Tuesday, December 08, 2015

The pilgrimage: to Gram, at last

I'll never have a bucket list, but there is one thing I have been meaning to do for a very long time. Too long. It was long overdue, but now it is done -- at least, for the first time. There'll be others.

The opportunity was provided by last week's LRA conference in Carlsbad, which gave me a chance to see some special colleagues I've not seen for too long. That was the original motive for going to Carlsbad. Michele had put together a symposium, and I was going to drive the rental car and see folk on site (although not actually attend the conference).

Carlsbad, however, is within three hours of Joshua Tree. And Joshua Tree is where the musician who goes deepest with me died more than 40 years ago.

Gram Parsons -- or Gram Parsons -- died tragically, and way way too young, in Room 8 at the stunning Joshua Tree Inn. At the time he died he and his bands could barely muster a quorum when it came to sales. His second solo album, Grievous Angel, was released posthumously -- as Wikipedia notes, "to great critical acclaim", yet it "failed to find commercial success."

On a random Saturday we went, finally, to the Joshua Tree Inn to honour one of the biggest debts I could ever owe. And in the short time we were there -- maybe 45 minutes -- at least four other groups were doing the same. Not bad for a random Saturday, 42 years after the event.

Had I been Bernie Leadon I might have written and sung "My Man" for my man; had I been Emmylou Harris I could have given him "Boulder to Birmingham". I settled for laying some pebbles and sea glass from Bottle Cove, Newfoundland, and some crystals and polished stones from Mexico.

He still tears me apart.

You go through the open doors to get to the rooms.

Then down the courtyard, or the pathway in front of the rooms.

And you arrive at the memorial -- what I call the shrine.

And remember, give thanks, and try to look like you are celebrating.

Take in the tokens others have brought, and then lay your own.

Walk to the door, and sit a while.

And then walk around the courtyard and leisure area.

And, before leaving, look out toward the Joshua Tree Park that inspired our man and, we are told, brought him some peace.

And start thinking about coming back again, one day. But sooner.

Tuesday, September 08, 2015

Call for book proposals

Those of you in the northern hemisphere who have enjoyed a restful and restorative summer and who are back into work with gusto, and those of you in the southern hemisphere who are heading into a lessening of winter and starting to feel the blood quicken in your veins, might want to think about working on a book proposal to submit for consideration for publication in our series with Peter Lang

The series--New Literacies and Digital Epistemologies--focusses on publishing single-authored and edited books that focus on some aspect of new literacies. For us, new literacies are best described as newly developed or newly understood "socially recognized ways of generating, communicating and negotiating meaningful content through the medium of encoded texts within contexts of participation in Discourses (or, as members of Discourses)” (Lankshear and Knobel 2011: 33). The series does have a definite lean towards sociocultural theorisations of literacy practices, but not exclusively so. To obtain a sense of what's already been published in this series, and the kinds of things we're looking for, click here. Our scope is really quite open.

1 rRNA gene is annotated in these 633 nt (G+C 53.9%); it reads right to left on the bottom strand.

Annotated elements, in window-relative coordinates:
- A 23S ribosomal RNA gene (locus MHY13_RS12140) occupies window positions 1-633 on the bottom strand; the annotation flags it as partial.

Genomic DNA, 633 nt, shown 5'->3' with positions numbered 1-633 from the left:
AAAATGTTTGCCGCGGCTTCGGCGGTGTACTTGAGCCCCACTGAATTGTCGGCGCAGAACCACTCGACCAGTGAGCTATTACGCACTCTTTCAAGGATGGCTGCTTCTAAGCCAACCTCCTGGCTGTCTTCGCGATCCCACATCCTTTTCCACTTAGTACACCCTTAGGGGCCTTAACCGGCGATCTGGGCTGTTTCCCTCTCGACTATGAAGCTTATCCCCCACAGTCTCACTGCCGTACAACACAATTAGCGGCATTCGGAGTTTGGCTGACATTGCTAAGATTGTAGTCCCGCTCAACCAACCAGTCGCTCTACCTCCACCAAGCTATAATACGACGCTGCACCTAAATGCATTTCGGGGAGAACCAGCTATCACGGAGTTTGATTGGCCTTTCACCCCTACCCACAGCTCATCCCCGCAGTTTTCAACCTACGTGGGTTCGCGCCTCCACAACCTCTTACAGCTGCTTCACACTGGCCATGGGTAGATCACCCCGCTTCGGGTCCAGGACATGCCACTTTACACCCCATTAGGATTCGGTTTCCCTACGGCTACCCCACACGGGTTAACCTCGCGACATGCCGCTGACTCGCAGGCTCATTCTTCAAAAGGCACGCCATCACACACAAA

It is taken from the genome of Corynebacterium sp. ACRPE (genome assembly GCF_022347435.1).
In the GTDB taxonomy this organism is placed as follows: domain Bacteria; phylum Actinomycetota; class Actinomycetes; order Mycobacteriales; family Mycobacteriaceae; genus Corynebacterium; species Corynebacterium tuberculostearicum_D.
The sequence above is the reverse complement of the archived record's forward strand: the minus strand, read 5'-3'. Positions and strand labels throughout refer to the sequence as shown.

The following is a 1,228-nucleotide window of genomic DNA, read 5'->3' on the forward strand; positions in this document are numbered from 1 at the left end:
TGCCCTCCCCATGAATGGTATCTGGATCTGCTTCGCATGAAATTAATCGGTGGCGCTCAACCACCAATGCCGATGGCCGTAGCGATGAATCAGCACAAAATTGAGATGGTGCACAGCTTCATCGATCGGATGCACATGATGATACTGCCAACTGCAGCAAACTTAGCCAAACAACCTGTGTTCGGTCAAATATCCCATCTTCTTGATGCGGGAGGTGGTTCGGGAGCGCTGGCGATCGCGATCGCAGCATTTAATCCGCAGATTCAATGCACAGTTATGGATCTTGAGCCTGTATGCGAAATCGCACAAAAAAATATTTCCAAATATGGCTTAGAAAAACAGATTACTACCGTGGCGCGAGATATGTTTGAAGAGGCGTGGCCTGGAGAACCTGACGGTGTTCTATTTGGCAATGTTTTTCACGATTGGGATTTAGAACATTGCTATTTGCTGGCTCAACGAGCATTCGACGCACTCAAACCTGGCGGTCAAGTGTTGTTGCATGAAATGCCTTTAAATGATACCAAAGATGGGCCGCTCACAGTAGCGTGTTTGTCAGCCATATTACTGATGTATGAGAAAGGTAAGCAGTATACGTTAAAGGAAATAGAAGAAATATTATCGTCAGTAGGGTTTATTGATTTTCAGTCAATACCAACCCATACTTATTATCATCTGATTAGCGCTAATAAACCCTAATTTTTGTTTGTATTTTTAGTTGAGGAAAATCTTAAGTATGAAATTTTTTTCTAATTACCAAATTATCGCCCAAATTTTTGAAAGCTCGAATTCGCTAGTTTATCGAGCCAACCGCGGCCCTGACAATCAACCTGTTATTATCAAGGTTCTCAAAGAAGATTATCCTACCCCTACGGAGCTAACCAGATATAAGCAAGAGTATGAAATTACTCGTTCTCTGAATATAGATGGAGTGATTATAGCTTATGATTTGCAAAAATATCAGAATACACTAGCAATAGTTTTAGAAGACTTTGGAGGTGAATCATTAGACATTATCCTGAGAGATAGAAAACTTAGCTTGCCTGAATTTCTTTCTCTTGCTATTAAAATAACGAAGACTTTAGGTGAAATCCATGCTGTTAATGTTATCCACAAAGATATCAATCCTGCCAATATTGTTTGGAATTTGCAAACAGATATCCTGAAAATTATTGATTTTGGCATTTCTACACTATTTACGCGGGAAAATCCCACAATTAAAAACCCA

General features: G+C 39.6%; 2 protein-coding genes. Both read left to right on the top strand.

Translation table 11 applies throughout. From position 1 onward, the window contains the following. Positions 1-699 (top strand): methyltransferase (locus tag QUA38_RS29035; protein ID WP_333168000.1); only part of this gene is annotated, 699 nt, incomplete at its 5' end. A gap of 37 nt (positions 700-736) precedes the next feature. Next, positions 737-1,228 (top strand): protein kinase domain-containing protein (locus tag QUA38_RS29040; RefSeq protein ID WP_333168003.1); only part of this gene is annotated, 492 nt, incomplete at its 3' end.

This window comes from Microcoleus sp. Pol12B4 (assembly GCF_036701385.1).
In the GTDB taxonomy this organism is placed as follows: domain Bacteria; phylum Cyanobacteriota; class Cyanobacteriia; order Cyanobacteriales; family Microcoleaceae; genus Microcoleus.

In terms of putting together a book proposal, the following template offers a starting place.

Book proposal template

1. Proposed book title

2. Author details

3. Summary description of and rationale for proposed book (a paragraph or two)

4. Statement regarding intended audience or readership

5. Competing books in the area
Identify closest competitors and explain how your book will differ from these.

6. Course relevance
If possible, sketch ideas for specific university courses and the like where this book can be used. Part of submitting a successful proposal is showing a market exists for it.

7. Background to the proposed book
This is a more extended explanation of the proposed book. This section may well have a bibliography

8. Features
Explicitly identify things in the proposed book that make it distinctive

9. Recent Relevant Publications
List relevant publications that show you have an established track record

10. Provisional Outline of Contents
Provide a chapter-by-chapter account of the proposed book; include proposed author names if proposing an edited collection

11. Approximate Word Length
95,000 words (including the bibliography/ies is a good length to aim at)

12. Timetable
Indicate a realistic date for completion of the manuscript

Additional tips
  • Describing your proposed book in terms of it being based on your doctoral research, or on a conference symposium, won’t work in your favour

  • Write your proposal with an international audience in mind (e.g., don’t use terms like “sophomore” or regional acronyms; don’t assume widespread knowledge of a regional policy)

  • Be as succinct and to-the-point as possible (5 single-spaced pages for an entire proposal is a typical median length)

You can also get in touch with Michele (knobelm@mail.montclair.edu) and ask for advice or sample proposals, too. Email her your finished proposals and we'll set them on the review path.

Monday, August 31, 2015

New book in our series: Agustin Berti's "From Digital to Analog"!

Agustin Berti's, From Digital ton Analog: Agrippa and Other Hybrids in the Beginning of Digital Culture is a marvellous book! In his exploration of William Gibson's digi-analogue Agrippa, Berti engages with the early history of the huge turn towards the digital that began in the 1990s and raises all sorts of interesting points about the materiality of digital texts.